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RE: OT RE: Async I/O on Windows - Federated Database Foolishness

From: Mohan, Ross <>
Date: Mon, 05 Feb 2001 14:41:53 -0800
Message-ID: <>

What's a federated database????????

||  I don't know. Where did you read it? <shrug>

We really need to understand this otherwise we'll be duped by Microsoft's deceptive benchmark claims!!

||  wow! thanks for saving me, I was just in the process of being duped
        by Oracle's deceptive benchmark claims!!  :-) Seriously, the TPC         is *independent*.

Comparing the performance of SQLServer in a federated database configuration to Oracle in a parallel server configuration is useless and misleading but that's what Microsoft is doing when they tout their TPC-C benchmarks. In a non-federated database configuration Oracle8 outperforms SQLServer handily. Do we really want performance without fault tolerance? How well does SQLServer perform when it's down because of its fragility? ;-/

||  See previous posts on the "fragility" of a cluster. When was the
last time you heard about the DELL site going down? Oh, never? Right, and they use NT. How about Ebay?  Oh, several times a year?  How about THAT for a BROKEN TOILET of a configuration: Oracle on Sun. Heh heh heh.

Microsoft "shattered" the TPC-C record with the "federated database" architecture but even a self-confessed pro-Microsoft apologist pointed out that no one in their right mind would actually setup a production OLTP database that way.

||  That word keeps popping up. Does "federated" mean anything" Does it
matter if the opposing football team is named "The Federates" if they kick your team all over the field? It's not about the name, it's about performance....or...price/performance. And Microsoft wins on both fronts. (This month. Who know when Oracle will submit it's next TPC benchmark...)

The point of the demo at OpenWorld

||  ROFLMMAO!!!!  NOW, I get it: Are you really citing OpenWorld Oracle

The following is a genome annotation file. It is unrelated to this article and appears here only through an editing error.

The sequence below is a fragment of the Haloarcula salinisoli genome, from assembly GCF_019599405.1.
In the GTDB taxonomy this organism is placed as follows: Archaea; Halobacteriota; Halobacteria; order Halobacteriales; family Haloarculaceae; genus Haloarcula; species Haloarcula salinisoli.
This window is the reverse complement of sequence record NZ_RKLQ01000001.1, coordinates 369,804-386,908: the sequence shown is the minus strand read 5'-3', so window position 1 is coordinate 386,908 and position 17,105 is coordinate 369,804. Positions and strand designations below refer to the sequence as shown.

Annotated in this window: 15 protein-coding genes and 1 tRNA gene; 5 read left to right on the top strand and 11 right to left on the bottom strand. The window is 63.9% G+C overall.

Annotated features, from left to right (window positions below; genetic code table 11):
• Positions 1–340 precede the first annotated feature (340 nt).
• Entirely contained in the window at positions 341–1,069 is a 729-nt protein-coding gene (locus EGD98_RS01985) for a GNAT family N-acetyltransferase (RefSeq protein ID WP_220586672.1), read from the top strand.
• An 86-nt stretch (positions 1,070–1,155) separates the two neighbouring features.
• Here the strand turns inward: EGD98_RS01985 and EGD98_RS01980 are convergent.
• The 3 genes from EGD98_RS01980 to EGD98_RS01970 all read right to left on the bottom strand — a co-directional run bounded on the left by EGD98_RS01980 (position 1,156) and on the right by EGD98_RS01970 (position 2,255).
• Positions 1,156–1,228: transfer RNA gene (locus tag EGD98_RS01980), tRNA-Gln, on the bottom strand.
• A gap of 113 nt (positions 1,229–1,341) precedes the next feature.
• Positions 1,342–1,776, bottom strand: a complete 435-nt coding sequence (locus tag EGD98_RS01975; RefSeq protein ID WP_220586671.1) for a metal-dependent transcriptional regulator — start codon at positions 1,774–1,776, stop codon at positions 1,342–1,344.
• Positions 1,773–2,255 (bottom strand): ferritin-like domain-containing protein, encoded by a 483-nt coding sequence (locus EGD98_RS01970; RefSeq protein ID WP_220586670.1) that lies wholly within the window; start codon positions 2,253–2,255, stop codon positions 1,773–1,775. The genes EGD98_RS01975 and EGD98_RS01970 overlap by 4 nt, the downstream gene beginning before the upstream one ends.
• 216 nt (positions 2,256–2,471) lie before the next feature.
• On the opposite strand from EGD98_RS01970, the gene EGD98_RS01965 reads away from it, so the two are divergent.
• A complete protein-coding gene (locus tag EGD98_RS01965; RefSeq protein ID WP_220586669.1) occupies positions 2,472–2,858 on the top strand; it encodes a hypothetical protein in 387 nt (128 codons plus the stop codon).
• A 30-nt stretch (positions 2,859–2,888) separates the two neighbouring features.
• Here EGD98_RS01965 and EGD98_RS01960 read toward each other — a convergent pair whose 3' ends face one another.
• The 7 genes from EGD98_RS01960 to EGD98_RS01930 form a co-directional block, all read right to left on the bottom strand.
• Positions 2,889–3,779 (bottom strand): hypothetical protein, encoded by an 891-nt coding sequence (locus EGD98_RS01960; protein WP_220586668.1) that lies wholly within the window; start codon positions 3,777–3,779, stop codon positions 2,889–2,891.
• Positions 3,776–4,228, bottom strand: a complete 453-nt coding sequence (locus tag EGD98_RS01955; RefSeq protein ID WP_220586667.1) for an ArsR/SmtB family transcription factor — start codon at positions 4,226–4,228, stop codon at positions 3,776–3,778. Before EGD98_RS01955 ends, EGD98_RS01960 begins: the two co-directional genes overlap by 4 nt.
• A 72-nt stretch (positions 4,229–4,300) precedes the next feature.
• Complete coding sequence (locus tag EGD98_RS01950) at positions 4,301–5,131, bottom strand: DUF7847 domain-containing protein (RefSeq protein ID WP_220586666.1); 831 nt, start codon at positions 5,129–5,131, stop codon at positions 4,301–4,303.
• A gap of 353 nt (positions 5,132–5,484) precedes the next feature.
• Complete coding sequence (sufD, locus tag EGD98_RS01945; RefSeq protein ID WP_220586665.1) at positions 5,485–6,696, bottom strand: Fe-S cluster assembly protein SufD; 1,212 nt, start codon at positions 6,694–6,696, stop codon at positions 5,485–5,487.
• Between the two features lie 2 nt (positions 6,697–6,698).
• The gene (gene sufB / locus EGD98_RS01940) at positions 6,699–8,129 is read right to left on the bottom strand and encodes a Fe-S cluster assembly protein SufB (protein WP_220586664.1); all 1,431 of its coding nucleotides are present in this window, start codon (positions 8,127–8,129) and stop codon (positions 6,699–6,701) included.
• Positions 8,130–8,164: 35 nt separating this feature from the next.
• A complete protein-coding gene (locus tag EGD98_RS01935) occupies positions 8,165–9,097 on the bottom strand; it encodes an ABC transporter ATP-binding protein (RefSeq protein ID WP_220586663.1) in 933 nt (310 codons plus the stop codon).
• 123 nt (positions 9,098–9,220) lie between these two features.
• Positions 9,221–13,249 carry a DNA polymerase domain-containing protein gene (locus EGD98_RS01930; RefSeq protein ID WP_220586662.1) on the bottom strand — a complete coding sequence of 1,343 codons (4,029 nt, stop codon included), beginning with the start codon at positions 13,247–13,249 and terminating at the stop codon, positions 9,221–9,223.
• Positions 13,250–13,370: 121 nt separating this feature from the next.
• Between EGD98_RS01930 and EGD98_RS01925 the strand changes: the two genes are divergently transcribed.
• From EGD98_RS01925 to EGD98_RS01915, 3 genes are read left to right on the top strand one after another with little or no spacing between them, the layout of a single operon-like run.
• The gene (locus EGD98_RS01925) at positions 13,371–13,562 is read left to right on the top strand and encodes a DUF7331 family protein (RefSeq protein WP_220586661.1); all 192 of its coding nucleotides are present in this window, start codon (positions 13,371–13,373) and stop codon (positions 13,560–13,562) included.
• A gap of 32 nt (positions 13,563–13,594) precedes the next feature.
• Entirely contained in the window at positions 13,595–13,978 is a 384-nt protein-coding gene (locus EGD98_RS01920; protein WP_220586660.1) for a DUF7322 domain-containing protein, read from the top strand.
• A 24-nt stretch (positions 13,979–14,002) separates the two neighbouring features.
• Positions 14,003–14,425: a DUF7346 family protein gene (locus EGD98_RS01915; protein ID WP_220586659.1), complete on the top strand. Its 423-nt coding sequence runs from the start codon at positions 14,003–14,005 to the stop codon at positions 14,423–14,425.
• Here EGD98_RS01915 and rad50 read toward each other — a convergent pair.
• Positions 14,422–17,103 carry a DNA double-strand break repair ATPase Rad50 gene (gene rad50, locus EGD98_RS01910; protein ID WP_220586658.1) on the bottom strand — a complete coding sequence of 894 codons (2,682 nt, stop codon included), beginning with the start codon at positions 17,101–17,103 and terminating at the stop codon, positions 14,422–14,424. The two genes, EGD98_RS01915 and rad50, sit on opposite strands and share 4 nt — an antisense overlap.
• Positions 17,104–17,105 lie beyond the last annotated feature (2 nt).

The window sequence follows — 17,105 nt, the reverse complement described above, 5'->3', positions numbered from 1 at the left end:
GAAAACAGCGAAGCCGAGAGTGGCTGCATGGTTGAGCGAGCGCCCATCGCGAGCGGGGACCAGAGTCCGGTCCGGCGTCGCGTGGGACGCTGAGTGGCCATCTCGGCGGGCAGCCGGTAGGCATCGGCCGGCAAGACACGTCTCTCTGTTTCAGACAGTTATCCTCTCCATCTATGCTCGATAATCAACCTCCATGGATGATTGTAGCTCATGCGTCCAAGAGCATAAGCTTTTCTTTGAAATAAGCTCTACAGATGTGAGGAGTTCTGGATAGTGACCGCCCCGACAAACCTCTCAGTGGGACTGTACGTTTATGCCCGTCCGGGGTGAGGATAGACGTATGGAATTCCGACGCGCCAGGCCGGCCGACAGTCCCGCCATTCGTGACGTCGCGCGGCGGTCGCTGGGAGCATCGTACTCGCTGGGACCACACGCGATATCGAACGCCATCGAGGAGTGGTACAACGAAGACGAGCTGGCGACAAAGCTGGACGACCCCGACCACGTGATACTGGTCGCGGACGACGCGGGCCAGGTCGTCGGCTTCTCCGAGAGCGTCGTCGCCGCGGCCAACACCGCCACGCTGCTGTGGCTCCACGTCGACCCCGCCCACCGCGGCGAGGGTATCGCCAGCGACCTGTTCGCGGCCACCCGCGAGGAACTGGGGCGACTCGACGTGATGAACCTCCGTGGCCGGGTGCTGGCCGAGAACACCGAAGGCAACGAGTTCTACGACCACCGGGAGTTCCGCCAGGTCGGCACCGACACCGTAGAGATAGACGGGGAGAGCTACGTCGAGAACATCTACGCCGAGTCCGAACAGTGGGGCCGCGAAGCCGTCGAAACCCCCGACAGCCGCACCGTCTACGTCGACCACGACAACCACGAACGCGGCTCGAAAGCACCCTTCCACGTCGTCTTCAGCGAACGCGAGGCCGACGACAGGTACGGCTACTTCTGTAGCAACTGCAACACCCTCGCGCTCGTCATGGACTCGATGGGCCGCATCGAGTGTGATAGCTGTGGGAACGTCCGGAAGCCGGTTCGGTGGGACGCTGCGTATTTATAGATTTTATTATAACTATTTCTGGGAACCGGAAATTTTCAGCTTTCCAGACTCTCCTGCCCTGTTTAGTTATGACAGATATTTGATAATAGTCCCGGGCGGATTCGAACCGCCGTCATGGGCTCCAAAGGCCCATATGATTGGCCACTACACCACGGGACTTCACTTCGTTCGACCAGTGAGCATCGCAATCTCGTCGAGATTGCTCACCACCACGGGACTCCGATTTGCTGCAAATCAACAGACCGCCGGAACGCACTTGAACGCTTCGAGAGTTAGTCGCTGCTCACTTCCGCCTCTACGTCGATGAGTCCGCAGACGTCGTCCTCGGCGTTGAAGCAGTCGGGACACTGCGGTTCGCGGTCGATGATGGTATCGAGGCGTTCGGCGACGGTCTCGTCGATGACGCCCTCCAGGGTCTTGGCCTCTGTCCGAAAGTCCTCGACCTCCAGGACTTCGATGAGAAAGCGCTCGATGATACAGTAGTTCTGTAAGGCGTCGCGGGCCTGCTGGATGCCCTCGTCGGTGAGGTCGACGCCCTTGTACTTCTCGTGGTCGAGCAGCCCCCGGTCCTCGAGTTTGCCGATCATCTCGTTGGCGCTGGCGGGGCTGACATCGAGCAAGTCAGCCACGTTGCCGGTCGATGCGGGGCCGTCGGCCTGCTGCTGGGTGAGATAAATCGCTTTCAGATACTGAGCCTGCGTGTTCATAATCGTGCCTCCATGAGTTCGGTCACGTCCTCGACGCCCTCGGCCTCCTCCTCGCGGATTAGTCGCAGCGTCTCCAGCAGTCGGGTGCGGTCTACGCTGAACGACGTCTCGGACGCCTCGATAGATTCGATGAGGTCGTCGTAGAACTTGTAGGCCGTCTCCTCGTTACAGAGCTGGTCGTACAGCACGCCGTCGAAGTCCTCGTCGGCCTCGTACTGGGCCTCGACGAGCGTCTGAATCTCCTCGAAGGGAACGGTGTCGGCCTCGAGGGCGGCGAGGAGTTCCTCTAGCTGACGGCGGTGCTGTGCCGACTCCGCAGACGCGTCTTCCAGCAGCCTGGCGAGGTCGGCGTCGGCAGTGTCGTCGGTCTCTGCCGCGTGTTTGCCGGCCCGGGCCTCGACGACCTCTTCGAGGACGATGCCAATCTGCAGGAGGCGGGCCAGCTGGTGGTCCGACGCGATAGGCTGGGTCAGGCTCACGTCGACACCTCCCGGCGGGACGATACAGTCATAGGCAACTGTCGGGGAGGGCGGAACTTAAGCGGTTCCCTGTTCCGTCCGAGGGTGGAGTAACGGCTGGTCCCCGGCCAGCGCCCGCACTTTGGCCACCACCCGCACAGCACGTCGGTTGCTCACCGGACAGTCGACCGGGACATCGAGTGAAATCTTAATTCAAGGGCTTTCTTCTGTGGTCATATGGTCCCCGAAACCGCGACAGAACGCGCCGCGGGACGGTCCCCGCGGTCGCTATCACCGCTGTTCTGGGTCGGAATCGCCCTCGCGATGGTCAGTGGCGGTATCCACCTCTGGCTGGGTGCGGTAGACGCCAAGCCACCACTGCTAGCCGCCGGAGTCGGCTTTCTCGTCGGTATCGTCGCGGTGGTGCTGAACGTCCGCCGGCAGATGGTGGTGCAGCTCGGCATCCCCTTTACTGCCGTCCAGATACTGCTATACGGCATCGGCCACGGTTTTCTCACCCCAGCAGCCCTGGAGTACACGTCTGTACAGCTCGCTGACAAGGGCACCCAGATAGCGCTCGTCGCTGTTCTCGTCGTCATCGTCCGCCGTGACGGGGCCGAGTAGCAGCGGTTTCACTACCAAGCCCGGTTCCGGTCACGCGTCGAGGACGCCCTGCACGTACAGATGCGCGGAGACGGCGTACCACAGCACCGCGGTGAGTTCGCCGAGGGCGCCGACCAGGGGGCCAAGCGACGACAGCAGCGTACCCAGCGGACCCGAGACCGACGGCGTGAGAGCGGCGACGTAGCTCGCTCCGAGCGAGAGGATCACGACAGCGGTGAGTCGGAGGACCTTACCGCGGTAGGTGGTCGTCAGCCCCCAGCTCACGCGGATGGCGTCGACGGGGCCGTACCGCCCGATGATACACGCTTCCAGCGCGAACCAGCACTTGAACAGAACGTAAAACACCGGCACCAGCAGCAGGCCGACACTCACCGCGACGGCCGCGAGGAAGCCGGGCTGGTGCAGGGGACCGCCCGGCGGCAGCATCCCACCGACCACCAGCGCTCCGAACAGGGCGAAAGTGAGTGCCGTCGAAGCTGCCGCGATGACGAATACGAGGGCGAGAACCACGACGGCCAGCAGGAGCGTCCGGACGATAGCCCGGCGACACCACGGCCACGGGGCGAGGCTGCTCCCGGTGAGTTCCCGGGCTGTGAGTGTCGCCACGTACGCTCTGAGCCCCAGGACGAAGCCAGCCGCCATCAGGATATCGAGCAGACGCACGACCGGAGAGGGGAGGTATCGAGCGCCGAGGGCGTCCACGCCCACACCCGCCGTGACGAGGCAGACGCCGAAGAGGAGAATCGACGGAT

Corporation     presentations of Microsoft systems. OH MY GOD, is         that impartial enough for you?  LOL>>>>>

was to highlight the fragility and impracticality of the federated database architecture as a real world

||  Oh yea, you should have seen the Oracle DEMO at the MICROSOFT CONFERENCE. LOL!!!!

fault tolerant solution. The demo was quite amusing with smoke and sound effects. While displaying transaction rates, a node in a running cluster was "blown up" with predictable results. The transaction rate for SQLServer went down to zero because the database was down while the Oracle Parallel Server cluster kept on running. Of course Microsoft does not want to see its products trashed regardless of the truth so, in an attempt to prevent Larry from repeating this demo they sought an injunction based on the fine print of their license agreement which says you can't run benchmark tests without prior written approval from Microsoft. (Does anyone ever read license agreements?)

||  Two points. One: Oracle Engineers must have misconfigured the Microsoft

        servers. What a shock! Perhaps they should have gone to the Dell site?  
        Upon failure there is no data loss, and imperceptible slowdown. 
        Two:  Try to publish ANYTHING about Oracle sometime, and see what 
        happens based on the agreement you signed with Larry...:-)

We need a new, more fair benchmark to measure transaction rates AND fault tolerance of a database cluster. Something like a standard 4 node cluster and a random blow up of a node. This new benchmark would need to run a practical, real world application and measure transaction rates before, during and after the blow up. It would also be nice to measure the linear scalability of adding new nodes (which is impossible under the federated database approach without doing a complete reorg).

||  This is the best idea i have heard in a long time. Why not throw
in a scalability-across-servers part as well. I wish it would happen. But, the major vendors NEVER go head to head in this way. I believe that MS would wipe up the bloody floor in the Price/Performance battle with Oracle.

Oh but now I'm dreaming so it's back to reading the reviews and making decisions based on gut feel.

||  You can always read the Best Buys at Ebay, if it's up. :-)
Received on Mon Feb 05 2001 - 16:41:53 CST

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